But I have moods… and I also really really try to make myself shake things up a bit now and again. Last fall, I had a 2-week boucle binge, which combined very fine silk singles for binders, with a thick-and-thin wool/silk single, where the thin parts were about 15 wpi and the fat parts were about 8.

But, okay, let’s force me to nail this down here. As evidenced by what knitting needles I have the most of, I think I mostly seem to randomly churn out 2-ply and 3-ply yarns that would get knit up on size 3 needles. And I actually think part of this is equipment related; if I had a faster wheel I’d probably go finer. On a spindle, I reflexively tend to yarn for Peruvian weaving, at 50-60 wpi in 2-ply.

The absolute bar none largest needle project I have going right now is for size 6 needles. The green sweater I think’ll be size 7 needles:

That’s thicker than I usually spin just to spin. So, I dunno, I guess 15-30 wpi in 2-ply is probably my default range on a wheel. And that’s actually one of the reasons I really wanted the sock machine, was to eat all the smallish quantities of rather random yarn in not-fast-project grists.

I generally don’t sell anything finer than sock yarn; it spends too long sitting around waiting for a lace knitter to want it, a lot of weavers don’t spin and have misconceptions about handspun yarn and weaving, thread crochet folks don’t think of using handspun yarn mostly, and none of it’s cheap. I’d love to sell handspun lace yarns, but it wouldn’t be cheap to do so, certainly not compared to the commercial options out there.

But yeah, I guess I like laceweight yarn and sock yarn as a default. I think, too, that I feel like yarns of that ilk have strong “turn into something magically” potential when marinating in the stash.

More New Sock Blends!

Well, as February winds down, I’ve got a final round of sock blends for sale, with a last chance at my February specials featuring free shipping on orders of $25 or more, free shipping +5% off $50 or more, and free shipping plus 10% off orders of $100 or more.

Where are they, you ask? Just follow this link to my eBay storefront, where you can search for all sorts of things. A sampling from this run…

This batch features a few tweed blends, where flashes of bombyx silk are left intact to create a very visible effect when you spin them up, and some blends include a really delectable natural brown Blue Faced Leicester in them as well.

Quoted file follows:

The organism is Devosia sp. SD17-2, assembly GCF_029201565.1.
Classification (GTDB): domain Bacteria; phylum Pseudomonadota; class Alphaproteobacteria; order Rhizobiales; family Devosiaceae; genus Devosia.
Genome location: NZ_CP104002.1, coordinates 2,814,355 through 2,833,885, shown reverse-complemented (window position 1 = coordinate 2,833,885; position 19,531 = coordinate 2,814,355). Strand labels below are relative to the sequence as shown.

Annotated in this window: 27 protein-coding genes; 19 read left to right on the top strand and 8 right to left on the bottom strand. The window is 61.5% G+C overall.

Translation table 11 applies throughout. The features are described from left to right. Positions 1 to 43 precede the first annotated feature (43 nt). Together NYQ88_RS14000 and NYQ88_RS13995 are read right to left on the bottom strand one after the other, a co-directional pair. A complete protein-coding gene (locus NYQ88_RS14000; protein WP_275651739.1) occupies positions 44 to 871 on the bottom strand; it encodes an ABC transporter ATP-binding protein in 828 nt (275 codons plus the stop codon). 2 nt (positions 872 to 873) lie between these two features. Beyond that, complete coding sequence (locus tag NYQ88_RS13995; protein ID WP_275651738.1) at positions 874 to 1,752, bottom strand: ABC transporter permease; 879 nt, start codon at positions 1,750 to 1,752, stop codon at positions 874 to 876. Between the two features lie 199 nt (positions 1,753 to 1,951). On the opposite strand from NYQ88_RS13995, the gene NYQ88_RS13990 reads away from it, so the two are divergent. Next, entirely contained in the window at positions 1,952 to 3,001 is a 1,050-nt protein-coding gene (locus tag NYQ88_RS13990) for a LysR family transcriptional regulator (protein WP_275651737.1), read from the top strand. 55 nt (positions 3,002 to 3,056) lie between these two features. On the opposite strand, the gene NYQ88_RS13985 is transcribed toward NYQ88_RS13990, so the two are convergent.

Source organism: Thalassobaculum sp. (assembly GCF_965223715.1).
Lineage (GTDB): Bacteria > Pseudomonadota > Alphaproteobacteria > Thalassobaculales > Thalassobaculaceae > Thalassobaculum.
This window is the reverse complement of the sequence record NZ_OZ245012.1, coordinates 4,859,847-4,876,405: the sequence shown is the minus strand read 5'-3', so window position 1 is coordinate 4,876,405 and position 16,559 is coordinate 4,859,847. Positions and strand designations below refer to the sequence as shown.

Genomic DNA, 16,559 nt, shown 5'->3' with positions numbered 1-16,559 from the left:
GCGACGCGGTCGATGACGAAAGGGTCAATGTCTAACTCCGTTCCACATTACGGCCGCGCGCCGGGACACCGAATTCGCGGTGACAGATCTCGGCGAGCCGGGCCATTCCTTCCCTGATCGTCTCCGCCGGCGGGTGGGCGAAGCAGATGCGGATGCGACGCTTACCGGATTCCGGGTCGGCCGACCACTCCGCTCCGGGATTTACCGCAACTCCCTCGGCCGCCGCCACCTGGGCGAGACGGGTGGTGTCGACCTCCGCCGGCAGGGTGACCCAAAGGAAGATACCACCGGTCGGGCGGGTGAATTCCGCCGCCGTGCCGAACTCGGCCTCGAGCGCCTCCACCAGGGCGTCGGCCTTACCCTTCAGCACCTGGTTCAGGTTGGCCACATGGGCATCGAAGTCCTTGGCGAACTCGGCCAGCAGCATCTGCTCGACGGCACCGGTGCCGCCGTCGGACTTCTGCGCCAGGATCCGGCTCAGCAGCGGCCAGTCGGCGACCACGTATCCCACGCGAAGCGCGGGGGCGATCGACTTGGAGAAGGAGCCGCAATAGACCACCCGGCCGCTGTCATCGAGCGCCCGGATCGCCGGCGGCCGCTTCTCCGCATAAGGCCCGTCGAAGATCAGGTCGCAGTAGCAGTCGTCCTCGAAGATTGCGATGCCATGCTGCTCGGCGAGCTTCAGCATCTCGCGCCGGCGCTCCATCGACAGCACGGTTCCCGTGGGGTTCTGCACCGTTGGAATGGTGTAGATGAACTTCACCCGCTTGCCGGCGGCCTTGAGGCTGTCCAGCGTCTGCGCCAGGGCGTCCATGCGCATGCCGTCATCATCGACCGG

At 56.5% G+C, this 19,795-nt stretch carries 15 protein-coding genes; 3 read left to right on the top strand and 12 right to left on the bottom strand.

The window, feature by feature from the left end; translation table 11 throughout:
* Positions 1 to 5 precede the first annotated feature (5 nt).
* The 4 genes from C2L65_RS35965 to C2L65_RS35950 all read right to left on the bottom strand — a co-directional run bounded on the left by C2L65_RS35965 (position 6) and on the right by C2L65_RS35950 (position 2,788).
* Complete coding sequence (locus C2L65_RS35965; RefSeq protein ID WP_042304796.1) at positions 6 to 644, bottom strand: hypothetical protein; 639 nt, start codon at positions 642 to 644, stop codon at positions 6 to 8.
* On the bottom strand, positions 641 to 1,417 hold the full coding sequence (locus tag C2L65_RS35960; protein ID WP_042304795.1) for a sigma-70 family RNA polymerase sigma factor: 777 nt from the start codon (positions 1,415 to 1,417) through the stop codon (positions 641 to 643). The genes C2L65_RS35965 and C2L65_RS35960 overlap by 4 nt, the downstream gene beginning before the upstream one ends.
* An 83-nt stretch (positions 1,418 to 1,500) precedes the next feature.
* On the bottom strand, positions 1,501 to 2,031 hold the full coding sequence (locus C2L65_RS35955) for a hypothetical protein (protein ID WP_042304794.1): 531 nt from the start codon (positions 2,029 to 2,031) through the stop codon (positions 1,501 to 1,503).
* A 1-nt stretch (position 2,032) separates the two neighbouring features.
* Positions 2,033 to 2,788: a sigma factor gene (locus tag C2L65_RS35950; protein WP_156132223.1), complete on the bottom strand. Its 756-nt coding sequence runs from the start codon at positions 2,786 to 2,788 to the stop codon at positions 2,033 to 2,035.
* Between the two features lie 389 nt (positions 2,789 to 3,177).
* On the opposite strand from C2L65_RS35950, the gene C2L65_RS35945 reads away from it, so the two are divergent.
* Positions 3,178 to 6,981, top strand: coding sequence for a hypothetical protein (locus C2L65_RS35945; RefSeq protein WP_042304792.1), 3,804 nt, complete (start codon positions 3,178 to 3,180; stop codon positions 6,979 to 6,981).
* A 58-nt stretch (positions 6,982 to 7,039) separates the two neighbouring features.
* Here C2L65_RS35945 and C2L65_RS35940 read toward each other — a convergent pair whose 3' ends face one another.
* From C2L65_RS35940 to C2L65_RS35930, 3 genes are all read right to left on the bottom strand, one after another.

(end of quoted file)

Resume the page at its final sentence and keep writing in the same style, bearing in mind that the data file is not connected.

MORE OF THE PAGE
And if you let me know you’re coming from my blog, you’ll also receive a surprise gift with your purchase.

Can You Offer Any Advice About Spinning Thicker Yarn?

First of all, spinning thick and consistent is quite difficult to do! If you want thick, consistent, and lofty, this is potentially one of the most technically challenging yarns to produce reliably as a single-ply yarn. If you take millspun commercial yarns which appear to be this, and deconstruct them carefully, you can often discover that they are in fact plied yarns, or in some cases, mildly felted pencil roving that hasn’t exactly been drafted and spun.

Paula Simmons’ book “Spinning for Softness and Speed” goes into a lot of detail about light, lofty yarns. I highly recommend it for anybody interested in spinning that sort of yarn. I understand you can order it directly from her here:


The easiest way to get a thick and consistent single ply yarn is to predraft to roughly the thickness that you want, and then simply add twist. However, this generally produces a fairly dense yarn without a ton of loft, and is rather slow going. The “right way,” so to speak, is to master woolen prep, make rolags with hand cards, and spin one-handed long draw… and this will still have some variability in thickness! There are many things in between these two ends of the spectrum. From commercial top, you can get a pretty good lofty single by spinning from the fold, quickly (as in drafting quickly and using a light takeup on your wheel and practically flinging the yarn at the orifice).

The most reliable way to get a consistent and predictable bulky yarn is to spin singles which are consistent, and ply them, using a fiber that tends to want to bulk up (Falkland wool comes to mind, and merino doesn’t do too badly and is easier to find). In general, not considering the question of finishing or washing your yarn and how the fiber behaves, a 2-ply isn’t quite 2x as thick as a single, and a 3-ply is a little more than 3x as thick — yep, the 3-ply structure actually behaves differently from the 2-ply structure, and adds more bulk. Were you to spin the fattest singles you can, and then ply them into a true 3-ply yarn (not navajo plied), you would see very surprising bulk from them, as well as wear properties superior to what you would get from a singles yarn.

You can also do a cabled yarn; the easiest way to describe that is to say that you spin singles, and ply 2 together; then you ply 2 of those plied yarns together again, in the direction in which you originally spun the yarn. You have a plied yarn within a plied yarn! Cabled yarns are very stable and even, almost no matter what you started out with; a thick-and-thin slubby single, plied 2-ply and then plied again cable, will be much more consistent than you’d think.

One easy way to spin a cabled yarn would be to use the center-pull ball method (or similar ply-from-both-ends technique such as the Andean plying bracelet). Ply once, then wind another center-pull ball, and ply that in turn from both ends.